Here’s the second of our two posts about Wheels for Wellbeing, a locally based nationally recognised cycling group.
Beyond the Bicycle Conference
Brixton-based Wheels for Wellbeing held their first Beyond the Bicycle Conference in November. This brought together campaigners, local authorities, disabled people’s organisations, journalists and transport and health professionals to discuss the future of inclusive cycling. Speakers included representatives from the Department of Transport, Transport for London, Disability Rights UK, Public Health England, Transport for All and disabled cyclists from around the UK.
Kamran Mallick, Chief Executive of Disability Rights UK, opened the event by sharing his memories of discovering the joy of cycling as a teenager thanks to an NHS handcycle – and the freedom, speed and independence that went with it. Sadly the NHS no longer provides hand cycles for wheelchairs users, although there is a new recognition from health organisations of the importance of helping everybody become more active and independent.
Arguments referring to ‘the needs of disabled people’ are sometimes used to oppose good cycling infrastructure, so it was very useful for representatives from Transport for London and Department for Transport to hear direct from disabled people highlighting the rights of everyone to be active, promoting the importance of cycles as mobility aids, and underlining that cycling infrastructure needs to be inclusive and suitable for all.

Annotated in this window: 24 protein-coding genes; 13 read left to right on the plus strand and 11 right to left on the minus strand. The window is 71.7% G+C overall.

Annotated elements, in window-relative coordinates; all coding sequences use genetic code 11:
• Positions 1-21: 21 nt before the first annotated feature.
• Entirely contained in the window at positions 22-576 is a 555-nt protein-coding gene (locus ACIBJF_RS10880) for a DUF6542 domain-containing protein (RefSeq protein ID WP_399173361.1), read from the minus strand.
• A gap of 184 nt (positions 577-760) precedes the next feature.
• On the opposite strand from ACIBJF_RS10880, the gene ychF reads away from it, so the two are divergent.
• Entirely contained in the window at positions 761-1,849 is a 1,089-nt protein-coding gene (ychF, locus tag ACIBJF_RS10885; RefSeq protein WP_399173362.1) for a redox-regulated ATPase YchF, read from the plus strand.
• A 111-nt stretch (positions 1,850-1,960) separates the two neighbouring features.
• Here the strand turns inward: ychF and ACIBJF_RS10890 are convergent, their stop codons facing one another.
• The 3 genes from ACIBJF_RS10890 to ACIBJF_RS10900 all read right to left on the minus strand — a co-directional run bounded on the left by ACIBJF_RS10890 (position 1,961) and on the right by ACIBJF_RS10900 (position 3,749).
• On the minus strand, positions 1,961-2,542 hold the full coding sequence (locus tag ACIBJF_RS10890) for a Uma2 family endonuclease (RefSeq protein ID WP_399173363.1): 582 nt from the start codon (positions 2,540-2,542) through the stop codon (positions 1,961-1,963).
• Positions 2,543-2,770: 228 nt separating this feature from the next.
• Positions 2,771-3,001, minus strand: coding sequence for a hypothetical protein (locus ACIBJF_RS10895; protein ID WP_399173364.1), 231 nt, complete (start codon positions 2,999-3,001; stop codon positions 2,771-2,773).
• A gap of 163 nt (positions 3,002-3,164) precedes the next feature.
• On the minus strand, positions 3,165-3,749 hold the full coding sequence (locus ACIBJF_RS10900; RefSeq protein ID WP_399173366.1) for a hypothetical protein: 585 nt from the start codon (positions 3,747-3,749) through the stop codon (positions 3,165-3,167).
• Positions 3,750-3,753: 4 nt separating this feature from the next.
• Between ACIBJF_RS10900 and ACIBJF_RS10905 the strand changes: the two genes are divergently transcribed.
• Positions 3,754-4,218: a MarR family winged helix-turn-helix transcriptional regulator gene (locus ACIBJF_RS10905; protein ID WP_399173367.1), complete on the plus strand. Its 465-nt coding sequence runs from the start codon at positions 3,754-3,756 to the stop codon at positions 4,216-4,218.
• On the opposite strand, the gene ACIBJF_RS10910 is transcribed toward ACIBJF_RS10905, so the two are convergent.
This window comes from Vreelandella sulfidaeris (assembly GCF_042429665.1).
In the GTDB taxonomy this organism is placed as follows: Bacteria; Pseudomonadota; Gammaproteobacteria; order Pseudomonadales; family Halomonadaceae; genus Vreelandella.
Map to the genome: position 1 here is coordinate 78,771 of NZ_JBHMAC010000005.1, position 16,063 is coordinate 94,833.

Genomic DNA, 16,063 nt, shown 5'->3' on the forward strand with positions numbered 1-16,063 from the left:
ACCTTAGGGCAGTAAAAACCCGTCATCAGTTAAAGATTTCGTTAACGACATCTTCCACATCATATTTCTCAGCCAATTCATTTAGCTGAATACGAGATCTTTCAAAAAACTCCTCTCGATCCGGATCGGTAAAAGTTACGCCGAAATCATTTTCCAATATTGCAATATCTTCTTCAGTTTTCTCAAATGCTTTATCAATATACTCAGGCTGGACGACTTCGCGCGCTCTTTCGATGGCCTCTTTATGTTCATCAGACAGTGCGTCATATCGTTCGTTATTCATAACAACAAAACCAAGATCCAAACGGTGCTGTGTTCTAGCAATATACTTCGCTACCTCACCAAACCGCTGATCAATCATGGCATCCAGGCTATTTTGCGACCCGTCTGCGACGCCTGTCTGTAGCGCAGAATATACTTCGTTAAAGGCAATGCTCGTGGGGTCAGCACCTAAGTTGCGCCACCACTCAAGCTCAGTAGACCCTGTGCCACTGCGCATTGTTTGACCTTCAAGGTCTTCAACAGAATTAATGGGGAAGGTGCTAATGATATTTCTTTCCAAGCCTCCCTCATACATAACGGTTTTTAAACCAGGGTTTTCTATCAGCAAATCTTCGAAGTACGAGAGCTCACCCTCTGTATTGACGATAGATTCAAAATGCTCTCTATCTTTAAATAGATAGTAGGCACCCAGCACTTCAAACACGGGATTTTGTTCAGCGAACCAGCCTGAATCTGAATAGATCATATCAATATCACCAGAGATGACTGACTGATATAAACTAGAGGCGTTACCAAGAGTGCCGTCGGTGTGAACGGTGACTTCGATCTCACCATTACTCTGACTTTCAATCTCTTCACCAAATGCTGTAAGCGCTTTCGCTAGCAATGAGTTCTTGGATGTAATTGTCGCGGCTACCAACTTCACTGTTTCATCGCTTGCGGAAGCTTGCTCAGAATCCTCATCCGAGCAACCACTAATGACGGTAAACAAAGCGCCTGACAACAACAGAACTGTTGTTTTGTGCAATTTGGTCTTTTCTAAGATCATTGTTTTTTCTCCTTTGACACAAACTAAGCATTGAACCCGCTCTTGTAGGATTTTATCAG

|Picture from Wheels for Wellbeing.|
In its 10 years of operating Wheels for Wellbeing has helped more than 6000 disabled people learn to or practice cycling, some of whom never believed that could be for them. With sessions five times a week at safe off-road venues such as parks, community centres and the Herne Hill velodrome, disabled staff, trustees, volunteers and participants are proving that everybody can cycle given the right equipment and environment. However, it’s a different story on the roads where the infrastructure is simply not accessible for many, because of fears of traffic or barriers, unfriendly kerbs, steps or sections which are impassable if you can’t carry your bike or get off and walk.
The role of Wheels for Wellbeing has grown beyond grassroots direct support. To effect change on a larger scale, and to enable people to cycle wherever they want or need to, the organisation is becoming a respected national voice of disabled people calling for excellent cycling infrastructure. The charity has joined with other groups who face similar challenges for example cargo cycles, families and other non-standard cycles to form the ‘Beyond the Bicycle Coalition’.
At the conference Wheels for Wellbeing launched its new Guide to Inclusive Cycling as an summary of essential aspects to be considered when designing for cycling: building inclusive infrastructure, designing inclusive facilities and recognising disabled people as cyclists – to help planners and decision-makers understand the issues from the point of view of disabled people. This is a working document so all feedback is welcome.
If you’d like to find out more, or can help with campaigning or fundraising to help more disabled people of all ages discover the love of cycling, visit WfW’s website or find them on Twitter @wfwnews.